Studies in Learning, Evaluation, Innovation and Development > Vol. 2, No. 1 (2005)

CAMPUS - Computer-Based Training in Medicine as part of a Problem-oriented Educational Strategy

Sebastian Garde, Health Informatics Research Group, Faculty of Informatics and Communication, Cen
Matthias Bauch, Laboratory for Computer-Based Training in Medicine, University of Heidelberg, Ge
Martin Haag, Laboratory for Computer-Based Training in Medicine, University of Heidelberg, Ge
Jörn Heid, Laboratory for Computer-Based Training in Medicine, University of Heidelberg, Ge
Sören Huwendiek, University Children's Hospital Heidelberg, University of Heidelberg, Germany
Franz Ruderich, University Medical Centre, Erlangen, Germany
Reiner Singer, SAP AG, Walldorf, Germany
Franz Josef Leven, Laboratory for Computer-Based Training in Medicine, University of Heidelberg, Ge

Abstract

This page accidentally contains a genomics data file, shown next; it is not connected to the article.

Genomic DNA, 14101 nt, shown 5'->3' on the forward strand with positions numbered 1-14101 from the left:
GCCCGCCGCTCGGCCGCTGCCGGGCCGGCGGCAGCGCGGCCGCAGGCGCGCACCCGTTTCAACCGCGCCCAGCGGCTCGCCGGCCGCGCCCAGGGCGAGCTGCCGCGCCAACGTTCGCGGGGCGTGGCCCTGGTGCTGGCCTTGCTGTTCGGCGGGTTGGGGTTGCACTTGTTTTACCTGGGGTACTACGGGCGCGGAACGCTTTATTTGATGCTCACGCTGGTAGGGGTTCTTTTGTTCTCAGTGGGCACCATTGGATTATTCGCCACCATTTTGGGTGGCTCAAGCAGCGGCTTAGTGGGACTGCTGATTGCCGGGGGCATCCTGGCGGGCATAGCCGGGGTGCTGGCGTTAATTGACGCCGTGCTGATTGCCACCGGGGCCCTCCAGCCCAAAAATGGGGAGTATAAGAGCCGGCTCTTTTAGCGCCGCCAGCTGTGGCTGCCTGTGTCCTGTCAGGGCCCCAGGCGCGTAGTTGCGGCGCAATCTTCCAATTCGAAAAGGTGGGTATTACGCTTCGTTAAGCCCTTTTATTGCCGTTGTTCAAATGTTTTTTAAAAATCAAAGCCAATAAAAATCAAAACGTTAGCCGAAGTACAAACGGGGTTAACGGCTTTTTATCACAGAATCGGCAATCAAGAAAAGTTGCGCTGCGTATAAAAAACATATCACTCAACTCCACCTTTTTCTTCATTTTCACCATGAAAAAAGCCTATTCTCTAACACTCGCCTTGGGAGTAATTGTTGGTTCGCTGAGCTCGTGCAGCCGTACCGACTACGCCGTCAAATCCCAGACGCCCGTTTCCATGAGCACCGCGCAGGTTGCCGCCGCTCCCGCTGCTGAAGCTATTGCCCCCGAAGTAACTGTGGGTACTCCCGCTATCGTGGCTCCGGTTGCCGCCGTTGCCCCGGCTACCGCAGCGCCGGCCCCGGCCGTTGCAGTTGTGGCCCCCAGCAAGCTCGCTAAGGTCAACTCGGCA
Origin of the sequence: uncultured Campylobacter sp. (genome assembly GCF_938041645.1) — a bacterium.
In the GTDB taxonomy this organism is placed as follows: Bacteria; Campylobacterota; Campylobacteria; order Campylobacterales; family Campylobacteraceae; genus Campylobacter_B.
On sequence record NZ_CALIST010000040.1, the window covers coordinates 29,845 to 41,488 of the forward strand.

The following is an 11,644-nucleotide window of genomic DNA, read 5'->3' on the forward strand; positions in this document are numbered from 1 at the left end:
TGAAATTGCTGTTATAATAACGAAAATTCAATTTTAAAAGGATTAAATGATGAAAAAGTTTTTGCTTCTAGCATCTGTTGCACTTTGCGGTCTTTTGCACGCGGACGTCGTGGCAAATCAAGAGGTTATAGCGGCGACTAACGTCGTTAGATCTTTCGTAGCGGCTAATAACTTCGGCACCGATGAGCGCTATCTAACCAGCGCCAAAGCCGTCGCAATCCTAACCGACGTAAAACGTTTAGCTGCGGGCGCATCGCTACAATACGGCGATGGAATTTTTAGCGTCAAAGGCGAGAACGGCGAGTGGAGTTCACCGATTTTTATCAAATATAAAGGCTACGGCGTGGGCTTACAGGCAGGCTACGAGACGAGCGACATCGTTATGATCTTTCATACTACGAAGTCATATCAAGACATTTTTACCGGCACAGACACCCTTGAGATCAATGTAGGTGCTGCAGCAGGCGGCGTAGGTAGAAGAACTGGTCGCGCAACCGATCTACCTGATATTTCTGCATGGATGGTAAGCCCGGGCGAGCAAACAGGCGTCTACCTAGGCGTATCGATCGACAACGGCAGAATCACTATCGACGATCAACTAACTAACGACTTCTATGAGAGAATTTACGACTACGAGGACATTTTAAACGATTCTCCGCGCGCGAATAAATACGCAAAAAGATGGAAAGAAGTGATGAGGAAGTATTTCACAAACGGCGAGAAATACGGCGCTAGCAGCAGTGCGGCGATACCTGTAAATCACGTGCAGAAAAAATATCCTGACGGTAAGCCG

Computer-based training (CBT) systems can efficiently support modern teaching and learning environments. CAMPUS is one example for such a system – supporting medical education using real medical cases in a constructivist learning approach. CAMPUS is now available in English and is used for teaching and learning in medicine, but also supports teaching and learning in nursing. In this paper, we demonstrate on the basis of CAMPUS that long-established and current learning theories and design principles (e.g. Bloom's Taxonomy and practice fields) are (i) relevant to CBT and (ii) are feasible to implement using computer-based training and adequate learning environments. Not all design principles can be fulfilled by the system alone, the integration of the system in adequate teaching and learning environments therefore is essential. Adequately integrated, CBT programs become valuable means to build or support practice fields for learners that build domain knowledge and problem-solving skills. Learning theories and their design principles can support in designing these systems as well as in assessing their value

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